The Jewish Floridian and Shofar of Greater Hollywood

MISSING IMAGE

Material Information

Title:
The Jewish Floridian and Shofar of Greater Hollywood
Portion of title:
Jewish Floridian
Physical Description:
13 v. : ill. ;
Language:
English
Publisher:
Fred Shochet
Place of Publication:
Hollywood, Fla

Subjects

Subjects / Keywords:
Jewish newspapers -- Florida   ( lcsh )
Newspapers -- Hollywood (Fla.)   ( lcsh )
Newspapers -- Broward County (Fla.)   ( lcsh )
Genre:
newspaper   ( sobekcm )
newspaper   ( marcgt )
Spatial Coverage:
United States -- Florida -- Broward -- Hollywood

Notes

Dates or Sequential Designation:
Vol. 1, no. 1 (Nov. 13, 1970)-v. 13, no. 22 (Oct. 28, 1983).
Numbering Peculiarities:
Numbering in masthead and publisher's statements conflict: Dec. 24, 1971 called no. 3 in masthead and no. 4 in publisher's statement; July 21, 1972 called no. 19 in masthead and no. 18 in publisher's statement; Aug. 3, 1972 called no. 19 in masthead and no. 18 in publisher's statement; Feb. 2, 1972 called no. 2 in masthead and no. 3 in publisher's statement; Apr. 26, 1974 called no. 9 in masthead and no. 8 in publisher's statement; Aug. 2, 1974 called no. 5 in masthead and no. 15 in publisher's statement.
Numbering Peculiarities:
Issues for Aug. 4, 1972 called also v. 2, no. 19, and May 10, 1974 called also v. 4, no. 9, repeating numbering of previous issues.

Record Information

Source Institution:
University of Florida
Rights Management:
All applicable rights reserved by the source institution and holding location.
Resource Identifier:
oclc - 44512277
lccn - sn 00229541
ocm44512277
System ID:
AA00014307:00048

Related Items

Related Items:
Jewish Floridian
Succeeded by:
Jewish Floridian of South Broward


This item is only available as the following downloads:


Full Text
wJewisti Flondi&n
Volume 2 Number 20
and SHOFAR OF GREATER HOLLYWOOD
Hollywood. Florida Friday, August 18, 1972
Price 20 cer.:
MARKING ISRAEL'S 25th ANNIVERSARY
Salute To Israel First Event In American Celebration
Outstanding members of the
international diplomatic scene,
prominent members of the local
MRS. RUTH DAYAN
and statewide political arena
and top stars of the entertain-
ment world will appear at a spe-
cial Salute to Israel program at
Temple Beth Kl in Hollywood
on Tuesday evening, Sept. 5.
The program will be the open-
ing event in the American cele-
bration of Israel's 25th anniver-
sary and part of the Florida
Salutes Israel program being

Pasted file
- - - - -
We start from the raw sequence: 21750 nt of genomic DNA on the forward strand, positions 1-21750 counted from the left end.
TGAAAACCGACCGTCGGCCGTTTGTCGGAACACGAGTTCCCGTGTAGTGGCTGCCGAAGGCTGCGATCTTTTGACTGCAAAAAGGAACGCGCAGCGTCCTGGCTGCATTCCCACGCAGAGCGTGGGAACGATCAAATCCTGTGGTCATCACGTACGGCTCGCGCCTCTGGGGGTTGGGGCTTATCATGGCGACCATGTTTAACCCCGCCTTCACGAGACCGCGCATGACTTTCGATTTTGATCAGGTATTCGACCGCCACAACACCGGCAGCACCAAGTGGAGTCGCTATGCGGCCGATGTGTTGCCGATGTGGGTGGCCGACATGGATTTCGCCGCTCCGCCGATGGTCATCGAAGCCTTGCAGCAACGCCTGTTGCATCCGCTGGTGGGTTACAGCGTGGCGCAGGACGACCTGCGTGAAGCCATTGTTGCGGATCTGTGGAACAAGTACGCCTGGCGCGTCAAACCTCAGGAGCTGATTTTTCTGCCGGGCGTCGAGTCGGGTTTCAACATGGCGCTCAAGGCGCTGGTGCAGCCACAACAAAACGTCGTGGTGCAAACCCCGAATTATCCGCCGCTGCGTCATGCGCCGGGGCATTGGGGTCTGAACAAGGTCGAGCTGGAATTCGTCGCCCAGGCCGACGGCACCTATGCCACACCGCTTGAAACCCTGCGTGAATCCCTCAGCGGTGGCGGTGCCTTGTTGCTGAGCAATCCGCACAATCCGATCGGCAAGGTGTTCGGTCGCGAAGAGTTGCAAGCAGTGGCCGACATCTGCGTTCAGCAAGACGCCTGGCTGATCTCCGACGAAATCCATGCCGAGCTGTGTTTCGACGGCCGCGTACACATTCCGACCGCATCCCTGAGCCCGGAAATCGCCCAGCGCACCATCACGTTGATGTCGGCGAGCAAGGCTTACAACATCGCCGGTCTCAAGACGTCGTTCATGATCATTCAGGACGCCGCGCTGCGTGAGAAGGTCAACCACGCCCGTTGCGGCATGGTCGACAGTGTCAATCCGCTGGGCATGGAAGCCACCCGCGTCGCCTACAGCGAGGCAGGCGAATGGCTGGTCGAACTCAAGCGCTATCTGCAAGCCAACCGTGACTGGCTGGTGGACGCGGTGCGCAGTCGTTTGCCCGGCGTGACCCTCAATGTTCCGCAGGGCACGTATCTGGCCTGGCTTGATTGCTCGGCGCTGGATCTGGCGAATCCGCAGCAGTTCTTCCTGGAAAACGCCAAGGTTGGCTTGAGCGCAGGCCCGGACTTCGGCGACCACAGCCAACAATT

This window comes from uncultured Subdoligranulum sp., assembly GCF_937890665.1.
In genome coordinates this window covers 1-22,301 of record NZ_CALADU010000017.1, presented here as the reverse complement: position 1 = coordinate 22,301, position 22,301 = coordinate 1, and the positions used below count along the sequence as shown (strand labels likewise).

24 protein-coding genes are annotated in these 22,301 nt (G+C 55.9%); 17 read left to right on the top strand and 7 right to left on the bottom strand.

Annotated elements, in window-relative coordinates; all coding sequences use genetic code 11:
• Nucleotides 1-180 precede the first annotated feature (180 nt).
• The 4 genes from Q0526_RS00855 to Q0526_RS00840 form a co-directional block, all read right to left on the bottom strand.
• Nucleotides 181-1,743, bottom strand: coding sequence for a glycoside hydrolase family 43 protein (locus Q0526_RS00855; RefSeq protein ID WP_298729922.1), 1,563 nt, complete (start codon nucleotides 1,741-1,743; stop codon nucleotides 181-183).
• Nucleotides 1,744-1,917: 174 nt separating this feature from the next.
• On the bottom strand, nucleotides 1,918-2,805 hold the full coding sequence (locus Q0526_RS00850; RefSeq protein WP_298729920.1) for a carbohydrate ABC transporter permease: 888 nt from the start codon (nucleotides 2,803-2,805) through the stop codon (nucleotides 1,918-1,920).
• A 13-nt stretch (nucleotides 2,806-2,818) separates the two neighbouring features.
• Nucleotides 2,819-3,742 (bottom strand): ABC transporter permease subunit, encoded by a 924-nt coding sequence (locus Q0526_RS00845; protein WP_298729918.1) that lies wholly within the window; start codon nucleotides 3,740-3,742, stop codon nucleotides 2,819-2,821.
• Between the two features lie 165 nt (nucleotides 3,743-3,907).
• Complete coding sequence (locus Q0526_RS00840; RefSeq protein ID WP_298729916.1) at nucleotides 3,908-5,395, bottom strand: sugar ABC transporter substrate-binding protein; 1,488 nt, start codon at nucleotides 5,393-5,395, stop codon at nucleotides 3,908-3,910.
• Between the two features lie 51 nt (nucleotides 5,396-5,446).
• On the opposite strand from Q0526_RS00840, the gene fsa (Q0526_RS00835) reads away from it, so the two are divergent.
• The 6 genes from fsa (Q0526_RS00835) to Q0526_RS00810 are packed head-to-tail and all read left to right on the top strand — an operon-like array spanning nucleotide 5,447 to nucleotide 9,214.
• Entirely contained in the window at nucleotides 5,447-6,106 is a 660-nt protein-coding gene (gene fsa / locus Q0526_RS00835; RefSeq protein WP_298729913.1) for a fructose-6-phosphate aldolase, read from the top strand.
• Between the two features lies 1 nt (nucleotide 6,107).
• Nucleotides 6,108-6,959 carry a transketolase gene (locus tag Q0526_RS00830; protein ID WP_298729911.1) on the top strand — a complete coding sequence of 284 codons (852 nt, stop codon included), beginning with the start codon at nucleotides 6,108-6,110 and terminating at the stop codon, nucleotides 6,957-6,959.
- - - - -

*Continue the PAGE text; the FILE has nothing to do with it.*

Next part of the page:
jointly sponsored by the Israel
Government Tourist office. El
Al Israel Airlines, Eastern Air-
lines and foreign tours. Local
sponsors of the program are the
Jewish Welfare Federation of
Greater Hollywood and the Jew-
ish Community Relations Coun-
cil.
Mrs. Ruth Dayan, ex-wife of
Defense Minister Moshe Dayan,
will head the group of foreign
visitors appearing at this event.
This will mark the first time
that Mrs. Dayan has appeared
in Hollywood.
In Israel, Mrs. Dayan is the
president of Masktt, a govern-
ment operated arts and crafts
company which she founded in
1954. She has played a key role
in developing the arts and craft
industry in Israel, a significant
element in helping to reduce the
country's balance of payments
deficit.
Another outstanding person-
WHITE HOUSE EXPLAINS
Nixon Didn't Mean To Imply
..., w
Greece Was A U.S. Outpost
WASHINGTON (JTA) The
White House said last week
that Presi tent Nixon did not in-
tend to imply, in remarks at his
July 27 news conference, that
Greece or Turkey would be in-
volved in the defense of Israel.
The i*sue arose recently when
officials of the Greek govern-
ment declared that they object
to any implication that Greece
is a U.S. outpost for the protec-
tion of Israel.
Deptifv Foreigm Minister Chris-
tian Xanthopolous-Pulamas de-
clared that "Greece's friendly re-
lations with the Arab world rule
out any direct or Indirect par-
ticipation In any acts aimed at
our Arab friends."
The Greek official made his
statement in commenting on
President Nixon's remark that
he continues to support aid to
Greece and Turkey, which he
said was even more important
now than in the past "because of
the fact that without aid to
Greece and Turkey, you have no
viable policy to save Israel."
(ierald L. Warren, deputy
White House press secretary,
said that the President was
"talking broadly" on the Im-
portance of U.S. strength to
"all of our friends and allies in
the southern Mediterranean"
when he made his comment
about U.S. aid to Greece and
Turkey "
State Department spokesman
John King refused to discuss any
phase of the matter, in keeping
with the continued refusal of
the department to discuss Mid-
dle East issues since Egyptian
President Sadat ordered the
ouster of Soviet military advis-
ors last month.
Israel's Ties To 'Reactionary Forces'
) Soured The New Left, Paul Jacobs Says
JERUSALEM (WNS) Paul
Jacobs, a New Leftist from San
Francisco, charged that Israel's
alignment with "reactionary
forces," coupled with its post-
Six-Day War policies, have
caused the New Left to become
anti-Israel and anti-Zionist.
Mr. Jacobs told the closing
session of the American Jewish
Congress-sponsored 10th annuRl
American-Israeli Dialogue that
the New Left was "soured" by
Foreign Minister Abba Eban's
presentation of the State of Is-
rael Award to Gov. Ronald Rea-